In Part 1 of this four-part series highlighting Ratio’s commitment to quality, my pal from the strategy team at Ratio, Ted Mandelkorn detailed the exciting challenge with which we were presented to strategize, design and build the next generation of the Alaska Airlines In-Flight Entertainment experience. Starting with a solid vision and commitment to ongoing strategic engagement, as Ted pointed out, was key to the success of this project. In this second installment of the series I hope to illustrate how Ratio’s engineering team was able to deliver on the vision with an exceptional level of quality.
Simply put, the Alaska Airlines IFE project was a large challenge from an engineering perspective, involving multiple stakeholders and a vast array of components. This was to be the first portable in-flight entertainment solution built on the Microsoft Windows platform for a major commercial airline. It needed to be secure, performant, consistent, engaging, appealing and to showcase the Windows platform. There were multiple stakeholders with distinct and critical requirements.
Alaska Airlines needed the solution to be appealing and accessible to every passenger – from young children to Millennials, grandparents to power-users, and everyone in between. A seamless, consistent user experience and flawless performance were must-haves that became pillars of the project.
The rollout, operational performance and servicing logistics to SkyCast were mission-critical. The solution we built had to be deployed to 7,000 Toshiba Encore 2 devices with 100% certainty, and all content and features had to be applied to devices once they were in service using only an SD card in a completely offline environment.
In the end, the solution included the development of nine bespoke applications, a completely custom “servicing” model enabling the application of updates and new content by simply placing a micro SD card in a device, an in-house content curation application and a cloud-based analytics collection and transmission pipeline to enable both Alaska Airlines and SkyCast to visualize the performance and content consumption of end users.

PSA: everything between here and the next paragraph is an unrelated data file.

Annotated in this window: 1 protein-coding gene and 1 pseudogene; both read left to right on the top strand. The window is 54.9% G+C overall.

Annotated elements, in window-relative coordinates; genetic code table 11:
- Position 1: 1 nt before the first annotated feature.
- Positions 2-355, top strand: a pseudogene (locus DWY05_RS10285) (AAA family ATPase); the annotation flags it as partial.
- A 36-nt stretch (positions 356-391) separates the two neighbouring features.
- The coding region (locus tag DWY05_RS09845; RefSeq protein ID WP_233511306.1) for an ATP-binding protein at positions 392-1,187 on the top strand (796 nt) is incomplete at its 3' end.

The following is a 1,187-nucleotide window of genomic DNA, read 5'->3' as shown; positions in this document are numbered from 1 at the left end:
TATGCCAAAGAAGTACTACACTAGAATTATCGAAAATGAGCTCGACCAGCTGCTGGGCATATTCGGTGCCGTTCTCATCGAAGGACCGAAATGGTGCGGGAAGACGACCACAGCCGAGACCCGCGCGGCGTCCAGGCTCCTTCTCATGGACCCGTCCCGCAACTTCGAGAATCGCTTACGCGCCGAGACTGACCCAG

Microsoft consulted closely with the engineering team at Ratio to configure a custom image of the Windows Embedded 8.1 Industry Pro operating system to support the security, usability and operational deployment of the solution to the entire fleet of devices. This also involved close coordination with Toshiba to ensure all drivers and firmware were 100% compatible with our custom image.
Beyond our direct day-to-day interaction with Alaska Airlines, SkyCast and Microsoft, Ratio also collaborated extensively with several third parties to integrate critical components of the overall solution such as in-flight Wi-Fi and video Digital Rights Management (DRM).
So how did we do it?
The Duck Test
As the saying goes, “If it looks like a duck, swims like a duck, and quacks like a duck, then it probably is a duck”! While we don’t do a whole lot of pond paddling or quacking on the engineering team at Ratio (for the most part), we do strive to model our efforts after the tried and true practices that distinguish professionals in the industry.
So how do we pass “the duck test” as engineers at Ratio? Of course we have a team comprised of very smart, talented programmers. But that alone is not what sets us apart – especially in a market rich with tech talent. Rather, engineers at Ratio differentiate themselves from “good coders” by approaching our work not as a job, but as a craft.